In addition to sharing an overview, Dr. Bell identified credible resources that health officials and health care providers can use to train staff and educate the community about Zika and other mosquito-borne illnesses.
She also described prevention messages targeting both the general public and special groups such as pregnant women and travelers.
“I think that social mobilization and people taking ownership of ways that they can protect themselves and their communities is really going to be pivotal to success,” said Dr. Bell.
Participants wanted to know more about the latest research in antiretroviral therapy, whether microcephaly could be identified during an anatomic ultrasound, and why the CDC was not encouraging testing among male sex partners who had travelled to Zika prone locations. Dr. Bell’s compelling answers provided a window into how the nation’s leading public health agency saw its role as an advisor, partner, and communicator as it aimed to raise public awareness of the virus among public health professionals and the general public.
Building on the Strength of Our Network: Trainings Available at Partner Organizations
The training center’s six partner institutions, known as local performance sites, also provided timely training on Zika. In February 2016, the University of Alabama at Birmingham School of Public Health sponsored an in-person session entitled “Zika Virus Challenge 2016 Training,” which is now archived in video format. The training provided general background on the Zika virus and mosquito vectors, and discussed responses to similar outbreaks.
By June 2016, knowledge about Zika had increased, along with preparedness approaches. The Medical University of South Carolina, a local performance site, collaborated with the South Carolina Department of Health and Environmental Control and Johns Hopkins Medicine to offer a special symposium focused on this knowledge.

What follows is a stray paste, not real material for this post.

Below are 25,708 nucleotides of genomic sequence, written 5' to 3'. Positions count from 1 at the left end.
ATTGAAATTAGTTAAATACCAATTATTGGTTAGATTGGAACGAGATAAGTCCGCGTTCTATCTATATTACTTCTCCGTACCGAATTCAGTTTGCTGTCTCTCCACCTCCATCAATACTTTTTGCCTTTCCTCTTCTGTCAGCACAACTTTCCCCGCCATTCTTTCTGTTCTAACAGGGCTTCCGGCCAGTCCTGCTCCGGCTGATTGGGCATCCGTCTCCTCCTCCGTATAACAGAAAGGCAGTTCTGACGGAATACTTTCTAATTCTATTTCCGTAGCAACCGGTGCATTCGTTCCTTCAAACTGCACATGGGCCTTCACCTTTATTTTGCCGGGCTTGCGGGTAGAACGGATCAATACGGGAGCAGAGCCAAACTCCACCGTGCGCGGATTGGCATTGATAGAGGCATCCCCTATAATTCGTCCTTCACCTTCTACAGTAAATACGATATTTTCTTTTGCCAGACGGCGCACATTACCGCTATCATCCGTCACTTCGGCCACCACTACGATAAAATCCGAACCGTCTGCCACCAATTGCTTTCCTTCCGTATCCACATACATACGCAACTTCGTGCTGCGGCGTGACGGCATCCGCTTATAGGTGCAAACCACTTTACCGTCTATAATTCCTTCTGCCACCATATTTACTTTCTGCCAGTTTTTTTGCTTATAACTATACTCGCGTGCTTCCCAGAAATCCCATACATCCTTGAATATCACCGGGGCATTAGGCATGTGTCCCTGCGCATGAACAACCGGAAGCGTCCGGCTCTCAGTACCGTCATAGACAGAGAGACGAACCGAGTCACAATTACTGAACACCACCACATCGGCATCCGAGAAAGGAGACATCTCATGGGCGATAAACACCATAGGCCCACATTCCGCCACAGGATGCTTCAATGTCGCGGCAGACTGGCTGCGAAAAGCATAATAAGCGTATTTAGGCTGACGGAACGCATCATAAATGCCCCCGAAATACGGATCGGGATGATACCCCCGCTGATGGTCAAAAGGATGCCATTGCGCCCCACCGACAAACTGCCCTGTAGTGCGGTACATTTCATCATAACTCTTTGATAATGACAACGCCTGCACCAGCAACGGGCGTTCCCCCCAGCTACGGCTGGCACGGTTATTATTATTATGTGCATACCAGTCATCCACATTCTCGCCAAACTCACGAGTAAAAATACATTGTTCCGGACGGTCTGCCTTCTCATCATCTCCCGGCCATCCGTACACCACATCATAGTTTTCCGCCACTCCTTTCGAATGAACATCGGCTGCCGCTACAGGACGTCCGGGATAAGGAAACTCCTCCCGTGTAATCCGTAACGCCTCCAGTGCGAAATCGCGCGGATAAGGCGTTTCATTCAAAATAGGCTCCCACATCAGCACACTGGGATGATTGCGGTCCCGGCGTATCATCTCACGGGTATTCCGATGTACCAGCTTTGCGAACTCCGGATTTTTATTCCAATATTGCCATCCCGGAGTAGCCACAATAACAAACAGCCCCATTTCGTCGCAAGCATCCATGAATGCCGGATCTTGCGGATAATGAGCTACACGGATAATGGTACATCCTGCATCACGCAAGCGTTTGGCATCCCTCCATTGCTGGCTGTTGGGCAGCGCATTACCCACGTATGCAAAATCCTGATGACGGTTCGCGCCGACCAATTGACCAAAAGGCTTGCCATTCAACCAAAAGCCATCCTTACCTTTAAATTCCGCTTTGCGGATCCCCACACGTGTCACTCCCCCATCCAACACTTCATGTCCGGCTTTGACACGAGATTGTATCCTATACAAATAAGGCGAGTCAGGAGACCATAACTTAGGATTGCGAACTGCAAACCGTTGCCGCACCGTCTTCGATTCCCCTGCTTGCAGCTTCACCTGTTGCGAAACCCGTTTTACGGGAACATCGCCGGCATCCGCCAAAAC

An estimated 180 participants attended the event, called Zika: Z to A – What We Know, What We Don’t, and How to Prepare. ABC and CBS television stations aired interviews with presenters and South Carolina local performance site director John Vena, PhD. The symposium began with greetings from Sen. Tim Scott (R-S.C.) and continued with presentations and discussions for both the public health workforce and the larger community. Presenters shared details about Zika virus’s clinical and public health implications, and strategies to minimize its effects.
Building on Experience
An avalanche of information and guidance has emerged since the early months of 2016 and the workforce is struggling to keep all of it organized. Recognizing this need, Region IV PHTC continues to cultivate and maintain a wealth of relationships with thought leaders able to pull together crucial insights steadily and quickly during confusing times. In partnership with local performance sites and supported by a national network of public health training centers, Region IV PHTC is ready and able to help.
The training center’s experiences will be modeled by the National Coordinating Center for Public Health Training as it works with regional public health training centers and local performance sites to develop a standard protocol for emergency response.
Learn more about all the Zika-related trainings and resources of the Region IV Public Health Training Center and its associated local performance sites, including archived recordings of these webinars. In addition, access more than 500 infectious disease trainings, including those related to Zika.
Laura M Lloyd, MPH, CHES, Director of Continuing Professional Education at Region IV – Public Health Training Center
Deborah Gardner, MPH, MFA, Project Manager, Region X – Northwest Public Health Training Center
Meghan Fitzpatrick, BA, Communications Specialist, Region X – Northwest Public Health Training Center
Mikhaila Richards, MS, Communications Strategist for the National Network of Public Health Institutes and the Public Health Learning Network (National Coordinating Center for Public Health Training)